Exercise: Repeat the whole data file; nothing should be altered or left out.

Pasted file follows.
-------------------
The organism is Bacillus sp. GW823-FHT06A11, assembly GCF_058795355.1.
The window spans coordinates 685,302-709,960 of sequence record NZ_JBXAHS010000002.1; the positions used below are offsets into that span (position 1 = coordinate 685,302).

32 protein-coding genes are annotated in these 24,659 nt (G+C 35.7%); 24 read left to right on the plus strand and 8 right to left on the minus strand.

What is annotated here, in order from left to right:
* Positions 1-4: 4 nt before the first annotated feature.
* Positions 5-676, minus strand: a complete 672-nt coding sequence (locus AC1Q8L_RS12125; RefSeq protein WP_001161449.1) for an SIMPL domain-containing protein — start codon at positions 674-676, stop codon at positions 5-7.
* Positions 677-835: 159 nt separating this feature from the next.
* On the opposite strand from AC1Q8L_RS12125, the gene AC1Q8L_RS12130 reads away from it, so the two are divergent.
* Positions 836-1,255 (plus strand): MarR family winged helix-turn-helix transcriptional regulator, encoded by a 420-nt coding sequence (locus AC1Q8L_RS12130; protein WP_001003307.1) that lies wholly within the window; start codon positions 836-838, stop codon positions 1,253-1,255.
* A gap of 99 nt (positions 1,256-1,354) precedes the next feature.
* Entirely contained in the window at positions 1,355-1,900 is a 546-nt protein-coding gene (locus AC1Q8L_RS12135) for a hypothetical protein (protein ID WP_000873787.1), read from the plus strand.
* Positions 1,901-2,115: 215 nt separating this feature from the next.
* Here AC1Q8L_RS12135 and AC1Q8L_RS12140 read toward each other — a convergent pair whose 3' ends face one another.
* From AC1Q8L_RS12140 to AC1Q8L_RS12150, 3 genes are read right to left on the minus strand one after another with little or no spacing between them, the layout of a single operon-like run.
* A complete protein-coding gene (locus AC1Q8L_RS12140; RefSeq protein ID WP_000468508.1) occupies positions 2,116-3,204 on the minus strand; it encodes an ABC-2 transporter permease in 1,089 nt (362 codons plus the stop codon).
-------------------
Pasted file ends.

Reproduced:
The organism is Bacillus sp. GW823-FHT06A11, assembly GCF_058795355.1.
The window spans coordinates 685,302-709,960 of sequence record NZ_JBXAHS010000002.1; the positions used below are offsets into that span (position 1 = coordinate 685,302).

32 protein-coding genes are annotated in these 24,659 nt (G+C 35.7%); 24 read left to right on the plus strand and 8 right to left on the minus strand.

What is annotated here, in order from left to right:
* Positions 1-4: 4 nt before the first annotated feature.
* Positions 5-676, minus strand: a complete 672-nt coding sequence (locus AC1Q8L_RS12125; RefSeq protein WP_001161449.1) for an SIMPL domain-containing protein — start codon at positions 674-676, stop codon at positions 5-7.
* Positions 677-835: 159 nt separating this feature from the next.
* On the opposite strand from AC1Q8L_RS12125, the gene AC1Q8L_RS12130 reads away from it, so the two are divergent.
* Positions 836-1,255 (plus strand): MarR family winged helix-turn-helix transcriptional regulator, encoded by a 420-nt coding sequence (locus AC1Q8L_RS12130; protein WP_001003307.1) that lies wholly within the window; start codon positions 836-838, stop codon positions 1,253-1,255.
* A gap of 99 nt (positions 1,256-1,354) precedes the next feature.
* Entirely contained in the window at positions 1,355-1,900 is a 546-nt protein-coding gene (locus AC1Q8L_RS12135) for a hypothetical protein (protein ID WP_000873787.1), read from the plus strand.
* Positions 1,901-2,115: 215 nt separating this feature from the next.
* Here AC1Q8L_RS12135 and AC1Q8L_RS12140 read toward each other — a convergent pair whose 3' ends face one another.
* From AC1Q8L_RS12140 to AC1Q8L_RS12150, 3 genes are read right to left on the minus strand one after another with little or no spacing between them, the layout of a single operon-like run.
* A complete protein-coding gene (locus AC1Q8L_RS12140; RefSeq protein ID WP_000468508.1) occupies positions 2,116-3,204 on the minus strand; it encodes an ABC-2 transporter permease in 1,089 nt (362 codons plus the stop codon).